From challenging rambles to picturesque waterside paths, you’re really spoiled for choice when it comes to which trail you take. That’s why we’ve done the hard work for you and whittled them down to only the very best walks in the Peak District with bonus tips like when to go, where to park (or set off by train) and stops to make along the way. We hope our picks inspire you to properly plan a fun day for you and your family or friends.


The Chatsworth Route

There are a couple of walks you can do if you want to incorporate Chatsworth House into your day, but this well-known one conveniently starts in Chatsworth car park, so it’s up to you whether you take in the grand pile, also known as the ‘Palace of the Peak’, first or last (if at all - it’s beauty can simply be appreciated for free from the outside).

The circular walk is around seven miles long and also ticks off Peak District must-sees such as Birchen Edge where you’ll find Nelson’s Monument and the Three Ships, and Dobb Edge. In the summer months, stop by Chatsworth Farm Shop to pick up picnic provisions and set up in the greenery that surrounds the Duke and Duchess of Devonshire’s home - don’t disregard the view from the bottom of the hill, on the water’s edge.


Padley Gorge Walk

Looking for a family-friendly (dogs included!) hike? This one follows a babbling brook through the beautiful Burbage Valley and swings by Yarncliffe Wood, which is teeming with bluebells in May. This area promises pleasing views all-year-round but autumn is particularly special.

In the summer months, it can get quite busy - a lot of the easier routes do - so we’d recommend getting up early to beat the crowds. The full hike is a circuit that shouldn’t take longer than two and a half hours without stopping, though there are ample opportunities to lay down a blanket and let the kids paddle in rock pools. Start from the Longshaw Estate end if you’re driving, or Grindleford if you’re getting the train.


Hathersage to Stanage Hike

On this nine-mile walk, you’ll get a taste of literary history and one of the most awe-inspiring views the infamous area has to offer. Soon after leaving the village of Hathersage, you’ll see North Lees Hall, a 16th-century manor house that’s believed to be the inspiration behind Mr Rochester’s home in Jane Eyre.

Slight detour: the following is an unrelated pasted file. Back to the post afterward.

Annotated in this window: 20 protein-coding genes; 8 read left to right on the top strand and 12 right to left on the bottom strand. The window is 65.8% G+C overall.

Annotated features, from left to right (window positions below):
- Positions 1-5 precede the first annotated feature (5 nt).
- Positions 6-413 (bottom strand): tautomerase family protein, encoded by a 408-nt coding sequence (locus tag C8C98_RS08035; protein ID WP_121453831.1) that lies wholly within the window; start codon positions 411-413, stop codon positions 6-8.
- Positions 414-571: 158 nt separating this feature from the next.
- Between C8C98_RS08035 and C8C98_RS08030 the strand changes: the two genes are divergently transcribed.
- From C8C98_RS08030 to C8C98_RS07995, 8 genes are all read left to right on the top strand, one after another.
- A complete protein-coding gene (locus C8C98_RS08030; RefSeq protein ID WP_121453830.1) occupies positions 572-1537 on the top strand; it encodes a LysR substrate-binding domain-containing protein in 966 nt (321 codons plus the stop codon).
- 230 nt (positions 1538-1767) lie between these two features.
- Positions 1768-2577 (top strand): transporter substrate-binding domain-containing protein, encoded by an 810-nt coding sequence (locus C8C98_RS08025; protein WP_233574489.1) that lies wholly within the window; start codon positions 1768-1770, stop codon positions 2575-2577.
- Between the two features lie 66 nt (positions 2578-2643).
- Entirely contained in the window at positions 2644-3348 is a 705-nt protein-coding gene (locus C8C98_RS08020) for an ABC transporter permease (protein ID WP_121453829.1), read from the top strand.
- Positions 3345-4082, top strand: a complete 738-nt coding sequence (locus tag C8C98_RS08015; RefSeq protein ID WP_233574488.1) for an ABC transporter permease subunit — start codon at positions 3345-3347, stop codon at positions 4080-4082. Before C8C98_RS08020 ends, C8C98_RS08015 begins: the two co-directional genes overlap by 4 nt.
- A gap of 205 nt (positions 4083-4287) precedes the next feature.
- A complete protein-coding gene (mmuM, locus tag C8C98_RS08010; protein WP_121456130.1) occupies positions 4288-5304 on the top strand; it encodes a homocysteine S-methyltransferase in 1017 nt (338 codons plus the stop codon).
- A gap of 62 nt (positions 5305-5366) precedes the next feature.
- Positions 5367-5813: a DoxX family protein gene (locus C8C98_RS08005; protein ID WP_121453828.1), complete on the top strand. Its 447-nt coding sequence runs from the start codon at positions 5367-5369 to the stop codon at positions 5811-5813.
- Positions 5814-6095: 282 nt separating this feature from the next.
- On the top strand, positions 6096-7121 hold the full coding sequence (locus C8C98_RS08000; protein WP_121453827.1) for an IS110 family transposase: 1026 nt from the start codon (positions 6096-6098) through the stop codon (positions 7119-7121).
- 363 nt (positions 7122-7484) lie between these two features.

With that ticked off, it’s time to head to the cliffs of Stanage Edge, which is, in our humble opinion, the most striking of all the Peak District’s gritstone escarpments. It’s nearly four miles long and gives you an excellent vantage point to appreciate Kinder Scout and Mam Tor. To carry on the literary theme, it was also one of the backdrops used in the film version of Pride and Prejudice. 


Lumsdale Falls Trail

Interested in a Peak District walk that’s not on the average tourist’ radar? A walk with waterfalls, perhaps? This short excursion runs mostly along country roads and squeezes a lot of sights into just two hours, from quaint cottages to Riber Castle, and tranquil woodlands peppered with old mills that have been taken over by nature. These overgrown relics are quite enchanting and easy to investigate - a sure way to add excitement to the kids’ day, while you get a chance to learn more about the local industrial history.

Bentley Brook and Lumsale Falls itself are obvious highlights but do keep an eye on little ones around here as it can be very slippery. Matlock is a good place to kick-off and end your journey and has plenty of options for refreshments and plenty of shops that should cover anything you might need. There are several free car parks too. Remember to check Lumsdale Valley will be accessible before you plan your walking holiday in the Peak District. It’s closed to the public when the weather is particularly bad or undergoing restoration due to erosion. 


Kinder Scout Climb

Starting and ending in Castleton, this eight-mile walk is synonymous with Derbyshire and possibly the country’s best ridge walk. Top of many ‘most unusual places to visit in the Peak District’ lists is Treak Cliff and Blue John Cavern, which are show caves we recommend booking onto a tour of when you do this route. The hanging minerals, cavernous rooms and dazzling blue gemstones in the latter are things you’ll never forget.

Further along this popular trail, the climb to the top of Mam Tor (another iconic stop) is a bit challenging, but the landscape beneath makes it well worth it, then there’s yet more climbing to do - and some good scrambling for the more proficient among you - up Back Tor and Lose Hill Pike. On the way back, you’ll follow the river which is welcomingly cool in the summer and can either stop in Hope for afternoon tea or a hearty roast dinner and a well-earned pint, or keep going to Castleton where there are ample options.